Posted June 24, 2019 at 11:21 AM by Amanda Frentz
What exactly, you might ask, is pollination? Pollination is a vital stage in the life cycle of all flowering plants. When pollen is moved within a flower or carried from one flower to another of the same species it leads to fertilization. This transfer of pollen is necessary for healthy and productive native and agricultural ecosystems. About 75% of all flowering plant species need the help of animals to move their heavy pollen grains from plant to plant for fertilization. Most pollinators (about 200,000 species) are beneficial insects such as flies, beetles, wasps, ants, butterflies, moths, and bees. The work of pollinators ensures full harvests of crops and contributes to healthy plants everywhere. In the U.S., pollination produces nearly $20 billion worth of products annually.
Honeybees are the most beneficial and needed insect on our planet as they perform about 80 percent of all pollination worldwide. One bee colony can pollinate up to 300 million flowers a day, and 70 out of the top 100 food crops are pollinated by bees! As a result of their continuous hard work, we have healthier plants, food and of course - HONEY! Often honeybees live high in the hollowed-out cavities of trees minding their own business, but sometimes they build their hives in less than ideal spots that can be very dangerous such as your home or place of business. Here are the park we have been lucky enough to develop a partnership with Bee Guyz, a local business that will remove bees from unsafe areas and relocate them to areas of natural habitat.
Unfortunately the world is losing bee colonies at an alarming rate and deaths from Colony Collapse Disorder (CCD) since 2006 have brought much needed attention to the issue. Bees are dying from a variety of factors including pesticides, drought, habitat destruction, parasites/viruses/diseases, nutrition deficit, air pollution, global warming. We as humans largely contribute to two of the most prominent causes of bee death: pesticides and habitat loss.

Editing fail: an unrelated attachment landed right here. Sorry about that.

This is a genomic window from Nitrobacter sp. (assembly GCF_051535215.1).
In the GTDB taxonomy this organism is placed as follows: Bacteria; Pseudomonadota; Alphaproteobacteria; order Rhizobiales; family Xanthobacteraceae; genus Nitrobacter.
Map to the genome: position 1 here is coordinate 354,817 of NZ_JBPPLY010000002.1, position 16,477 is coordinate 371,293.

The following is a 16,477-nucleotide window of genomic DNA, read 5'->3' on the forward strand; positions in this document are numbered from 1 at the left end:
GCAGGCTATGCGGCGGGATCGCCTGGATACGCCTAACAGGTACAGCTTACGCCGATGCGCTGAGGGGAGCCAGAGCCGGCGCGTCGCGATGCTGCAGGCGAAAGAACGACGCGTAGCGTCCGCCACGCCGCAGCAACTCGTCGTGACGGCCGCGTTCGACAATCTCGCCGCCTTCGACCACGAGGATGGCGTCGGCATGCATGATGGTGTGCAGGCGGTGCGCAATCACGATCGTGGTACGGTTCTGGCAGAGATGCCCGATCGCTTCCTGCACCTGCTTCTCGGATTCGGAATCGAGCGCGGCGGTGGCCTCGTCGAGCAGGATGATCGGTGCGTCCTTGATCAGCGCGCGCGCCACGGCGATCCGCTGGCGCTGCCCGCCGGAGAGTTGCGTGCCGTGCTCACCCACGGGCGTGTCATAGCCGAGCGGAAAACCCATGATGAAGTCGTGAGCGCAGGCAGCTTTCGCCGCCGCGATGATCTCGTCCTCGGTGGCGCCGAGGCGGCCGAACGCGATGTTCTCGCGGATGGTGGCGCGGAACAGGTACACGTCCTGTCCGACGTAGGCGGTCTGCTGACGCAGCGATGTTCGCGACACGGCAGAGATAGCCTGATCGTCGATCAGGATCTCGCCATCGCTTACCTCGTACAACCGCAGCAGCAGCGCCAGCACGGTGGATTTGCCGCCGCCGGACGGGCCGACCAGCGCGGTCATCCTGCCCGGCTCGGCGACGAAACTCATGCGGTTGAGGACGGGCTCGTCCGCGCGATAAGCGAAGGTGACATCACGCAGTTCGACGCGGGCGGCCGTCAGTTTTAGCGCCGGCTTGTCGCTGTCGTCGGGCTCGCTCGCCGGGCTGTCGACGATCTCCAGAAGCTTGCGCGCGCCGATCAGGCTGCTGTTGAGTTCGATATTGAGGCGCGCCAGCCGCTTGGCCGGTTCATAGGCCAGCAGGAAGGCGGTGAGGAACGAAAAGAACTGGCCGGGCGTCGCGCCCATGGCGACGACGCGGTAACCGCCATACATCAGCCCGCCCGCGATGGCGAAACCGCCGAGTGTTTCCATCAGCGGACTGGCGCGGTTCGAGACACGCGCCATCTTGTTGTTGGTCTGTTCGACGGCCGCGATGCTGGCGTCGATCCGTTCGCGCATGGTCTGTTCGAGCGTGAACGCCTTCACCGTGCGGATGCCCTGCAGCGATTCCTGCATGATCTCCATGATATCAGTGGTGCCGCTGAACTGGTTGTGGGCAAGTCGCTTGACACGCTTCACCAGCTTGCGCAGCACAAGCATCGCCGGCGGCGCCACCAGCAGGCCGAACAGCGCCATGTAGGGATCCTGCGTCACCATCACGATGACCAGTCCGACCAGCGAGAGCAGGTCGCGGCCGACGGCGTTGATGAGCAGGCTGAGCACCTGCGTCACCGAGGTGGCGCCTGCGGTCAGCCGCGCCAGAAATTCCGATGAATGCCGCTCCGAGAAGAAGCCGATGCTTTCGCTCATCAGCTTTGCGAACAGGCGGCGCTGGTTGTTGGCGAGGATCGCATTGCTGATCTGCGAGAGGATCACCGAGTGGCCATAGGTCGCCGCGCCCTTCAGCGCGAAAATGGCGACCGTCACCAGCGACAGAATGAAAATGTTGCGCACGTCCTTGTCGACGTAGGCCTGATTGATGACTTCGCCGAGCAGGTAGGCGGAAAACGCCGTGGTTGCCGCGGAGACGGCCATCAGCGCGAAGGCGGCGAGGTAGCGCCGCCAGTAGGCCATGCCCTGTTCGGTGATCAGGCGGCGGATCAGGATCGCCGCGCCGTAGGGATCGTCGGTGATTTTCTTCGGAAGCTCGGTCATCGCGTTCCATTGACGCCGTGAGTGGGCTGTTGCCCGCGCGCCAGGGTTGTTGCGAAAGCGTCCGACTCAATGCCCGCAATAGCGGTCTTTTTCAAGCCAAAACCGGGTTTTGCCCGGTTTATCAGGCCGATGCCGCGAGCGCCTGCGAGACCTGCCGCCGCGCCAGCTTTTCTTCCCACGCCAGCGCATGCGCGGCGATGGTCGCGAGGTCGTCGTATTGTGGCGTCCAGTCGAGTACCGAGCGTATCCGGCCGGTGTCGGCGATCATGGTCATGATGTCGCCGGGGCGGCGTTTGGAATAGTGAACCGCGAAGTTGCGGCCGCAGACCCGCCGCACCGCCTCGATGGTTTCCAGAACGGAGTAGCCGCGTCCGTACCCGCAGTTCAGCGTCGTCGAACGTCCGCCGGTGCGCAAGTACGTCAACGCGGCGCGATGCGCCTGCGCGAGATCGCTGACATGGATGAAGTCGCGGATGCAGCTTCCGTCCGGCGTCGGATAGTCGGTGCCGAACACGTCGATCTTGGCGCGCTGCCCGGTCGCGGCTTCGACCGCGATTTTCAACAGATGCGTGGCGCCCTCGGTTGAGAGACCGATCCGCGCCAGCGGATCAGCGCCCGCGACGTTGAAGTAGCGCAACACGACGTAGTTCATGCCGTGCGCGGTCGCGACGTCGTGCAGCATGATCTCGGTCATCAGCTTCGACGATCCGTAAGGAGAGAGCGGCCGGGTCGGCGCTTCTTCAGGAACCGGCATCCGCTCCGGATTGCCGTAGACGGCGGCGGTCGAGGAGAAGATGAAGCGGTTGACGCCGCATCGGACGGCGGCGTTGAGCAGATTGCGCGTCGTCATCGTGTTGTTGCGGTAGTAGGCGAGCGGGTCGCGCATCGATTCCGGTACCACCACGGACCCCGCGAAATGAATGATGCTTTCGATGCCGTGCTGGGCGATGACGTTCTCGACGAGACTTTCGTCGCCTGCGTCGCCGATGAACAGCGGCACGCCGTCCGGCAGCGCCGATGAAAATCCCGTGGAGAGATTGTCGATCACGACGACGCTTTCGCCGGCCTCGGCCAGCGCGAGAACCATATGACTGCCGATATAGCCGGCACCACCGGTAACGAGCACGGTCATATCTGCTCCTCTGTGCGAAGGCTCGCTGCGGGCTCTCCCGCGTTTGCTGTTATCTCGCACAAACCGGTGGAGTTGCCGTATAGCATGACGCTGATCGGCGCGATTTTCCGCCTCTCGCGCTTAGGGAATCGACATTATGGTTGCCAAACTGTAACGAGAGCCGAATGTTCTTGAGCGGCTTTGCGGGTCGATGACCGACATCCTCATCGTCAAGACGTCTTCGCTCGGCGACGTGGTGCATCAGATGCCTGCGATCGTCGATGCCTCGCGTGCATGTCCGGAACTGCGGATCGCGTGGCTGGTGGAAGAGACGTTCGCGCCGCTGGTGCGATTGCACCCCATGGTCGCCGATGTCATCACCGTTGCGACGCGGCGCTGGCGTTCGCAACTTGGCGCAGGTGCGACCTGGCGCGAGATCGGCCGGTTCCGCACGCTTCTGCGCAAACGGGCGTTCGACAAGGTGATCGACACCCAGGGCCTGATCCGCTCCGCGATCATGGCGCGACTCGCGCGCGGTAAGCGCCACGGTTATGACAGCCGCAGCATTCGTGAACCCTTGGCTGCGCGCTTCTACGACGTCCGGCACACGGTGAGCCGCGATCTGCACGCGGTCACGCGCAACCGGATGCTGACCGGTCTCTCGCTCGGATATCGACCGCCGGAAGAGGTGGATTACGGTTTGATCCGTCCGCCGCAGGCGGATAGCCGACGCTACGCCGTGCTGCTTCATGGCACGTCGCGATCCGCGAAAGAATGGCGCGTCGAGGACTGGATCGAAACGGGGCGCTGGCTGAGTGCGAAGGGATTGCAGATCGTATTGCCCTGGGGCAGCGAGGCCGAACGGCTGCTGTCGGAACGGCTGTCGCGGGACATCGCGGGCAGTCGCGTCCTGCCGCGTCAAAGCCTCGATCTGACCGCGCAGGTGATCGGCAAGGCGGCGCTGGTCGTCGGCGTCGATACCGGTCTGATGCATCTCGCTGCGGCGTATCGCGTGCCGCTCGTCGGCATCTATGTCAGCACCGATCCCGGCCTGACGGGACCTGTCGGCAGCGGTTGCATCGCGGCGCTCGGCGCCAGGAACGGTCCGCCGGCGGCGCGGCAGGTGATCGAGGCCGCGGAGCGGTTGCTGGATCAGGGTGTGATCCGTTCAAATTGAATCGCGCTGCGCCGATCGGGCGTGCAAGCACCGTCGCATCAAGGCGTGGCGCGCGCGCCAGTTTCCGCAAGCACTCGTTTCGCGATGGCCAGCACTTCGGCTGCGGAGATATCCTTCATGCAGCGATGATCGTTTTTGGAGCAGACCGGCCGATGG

What can you do to help protect our pollinators?
If you see a bee hive in the Park in an unsafe spot, or if the bees are being aggressive please contact our Safety Coordinator Carrie Ann Ducote at 504-483-9358. We will contact the Bee Guyz to relocate the bees safely and make sure that they are able to survive.
If you find a beehive on your own property that presents a threat, PLEASE don’t kill the bees! You can call the Bee Guyz directly at 504-231-2205 and they will be safely relocated them so they can continue their jobs pollinating plants! Check out their facebook page - Bee Guyz LLC!!!!
At your own home, you can help support our bee population by reducing your impact - reduce or eliminate your pesticide use, increase green spaces, and minimize urbanization. Pollution and climate change affect pollinators, too!
You can also plant for pollinators. Create pollinator-friendly habitat with native flowering plants that supply pollinators with nectar, pollen, and homes. City Park sells a variety of native plants which pollinators like at their monthly plant sales at the Pelican Greenhouse – the next one is July 20th.
Tell a friend. Educate your neighbors, schools, and community groups about the importance of pollinators. Host a dinner, a pollinated food cook-off or other event and invite your friends.
Join the Pollinator Partnership - Go to www.pollinator.org and click on “Get Involved.” Be part of a growing community of pollinator supporters.
-Meg Adams, Director of Sustainability and Enviornment Stewardship